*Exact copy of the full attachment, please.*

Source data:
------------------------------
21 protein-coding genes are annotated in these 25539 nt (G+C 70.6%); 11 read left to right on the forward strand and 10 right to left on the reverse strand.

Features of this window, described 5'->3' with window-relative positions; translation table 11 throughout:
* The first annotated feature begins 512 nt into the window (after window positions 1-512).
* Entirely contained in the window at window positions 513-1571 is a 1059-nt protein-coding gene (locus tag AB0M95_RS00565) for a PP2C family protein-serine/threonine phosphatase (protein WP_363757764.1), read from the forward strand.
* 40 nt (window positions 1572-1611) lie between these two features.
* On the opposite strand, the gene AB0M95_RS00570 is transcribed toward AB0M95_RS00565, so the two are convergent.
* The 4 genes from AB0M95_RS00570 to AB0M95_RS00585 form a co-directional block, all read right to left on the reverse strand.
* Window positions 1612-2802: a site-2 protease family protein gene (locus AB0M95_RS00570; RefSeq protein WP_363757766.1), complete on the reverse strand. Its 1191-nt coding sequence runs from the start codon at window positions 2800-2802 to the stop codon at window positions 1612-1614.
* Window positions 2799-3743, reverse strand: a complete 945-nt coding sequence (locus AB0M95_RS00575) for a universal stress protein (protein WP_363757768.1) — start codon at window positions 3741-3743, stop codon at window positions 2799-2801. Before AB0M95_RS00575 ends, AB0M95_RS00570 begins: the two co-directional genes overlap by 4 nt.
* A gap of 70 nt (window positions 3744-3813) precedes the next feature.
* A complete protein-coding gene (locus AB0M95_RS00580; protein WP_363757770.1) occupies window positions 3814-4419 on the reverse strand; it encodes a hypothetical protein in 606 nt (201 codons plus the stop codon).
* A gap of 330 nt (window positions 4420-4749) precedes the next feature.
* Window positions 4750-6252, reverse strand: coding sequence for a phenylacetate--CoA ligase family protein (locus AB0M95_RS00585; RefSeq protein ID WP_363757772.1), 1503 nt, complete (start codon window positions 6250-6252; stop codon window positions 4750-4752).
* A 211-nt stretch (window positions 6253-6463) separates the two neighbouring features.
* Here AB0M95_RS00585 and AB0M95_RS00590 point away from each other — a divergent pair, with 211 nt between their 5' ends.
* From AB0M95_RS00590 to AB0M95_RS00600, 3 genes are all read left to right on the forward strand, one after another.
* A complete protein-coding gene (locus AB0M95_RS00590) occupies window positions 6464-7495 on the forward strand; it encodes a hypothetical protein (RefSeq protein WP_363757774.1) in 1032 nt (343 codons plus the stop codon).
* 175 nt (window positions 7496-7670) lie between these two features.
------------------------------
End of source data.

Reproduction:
21 protein-coding genes are annotated in these 25539 nt (G+C 70.6%); 11 read left to right on the forward strand and 10 right to left on the reverse strand.

Features of this window, described 5'->3' with window-relative positions; translation table 11 throughout:
* The first annotated feature begins 512 nt into the window (after window positions 1-512).
* Entirely contained in the window at window positions 513-1571 is a 1059-nt protein-coding gene (locus tag AB0M95_RS00565) for a PP2C family protein-serine/threonine phosphatase (protein WP_363757764.1), read from the forward strand.
* 40 nt (window positions 1572-1611) lie between these two features.
* On the opposite strand, the gene AB0M95_RS00570 is transcribed toward AB0M95_RS00565, so the two are convergent.
* The 4 genes from AB0M95_RS00570 to AB0M95_RS00585 form a co-directional block, all read right to left on the reverse strand.
* Window positions 1612-2802: a site-2 protease family protein gene (locus AB0M95_RS00570; RefSeq protein WP_363757766.1), complete on the reverse strand. Its 1191-nt coding sequence runs from the start codon at window positions 2800-2802 to the stop codon at window positions 1612-1614.
* Window positions 2799-3743, reverse strand: a complete 945-nt coding sequence (locus AB0M95_RS00575) for a universal stress protein (protein WP_363757768.1) — start codon at window positions 3741-3743, stop codon at window positions 2799-2801. Before AB0M95_RS00575 ends, AB0M95_RS00570 begins: the two co-directional genes overlap by 4 nt.
* A gap of 70 nt (window positions 3744-3813) precedes the next feature.
* A complete protein-coding gene (locus AB0M95_RS00580; protein WP_363757770.1) occupies window positions 3814-4419 on the reverse strand; it encodes a hypothetical protein in 606 nt (201 codons plus the stop codon).
* A gap of 330 nt (window positions 4420-4749) precedes the next feature.
* Window positions 4750-6252, reverse strand: coding sequence for a phenylacetate--CoA ligase family protein (locus AB0M95_RS00585; RefSeq protein ID WP_363757772.1), 1503 nt, complete (start codon window positions 6250-6252; stop codon window positions 4750-4752).
* A 211-nt stretch (window positions 6253-6463) separates the two neighbouring features.
* Here AB0M95_RS00585 and AB0M95_RS00590 point away from each other — a divergent pair, with 211 nt between their 5' ends.
* From AB0M95_RS00590 to AB0M95_RS00600, 3 genes are all read left to right on the forward strand, one after another.
* A complete protein-coding gene (locus AB0M95_RS00590) occupies window positions 6464-7495 on the forward strand; it encodes a hypothetical protein (RefSeq protein WP_363757774.1) in 1032 nt (343 codons plus the stop codon).
* 175 nt (window positions 7496-7670) lie between these two features.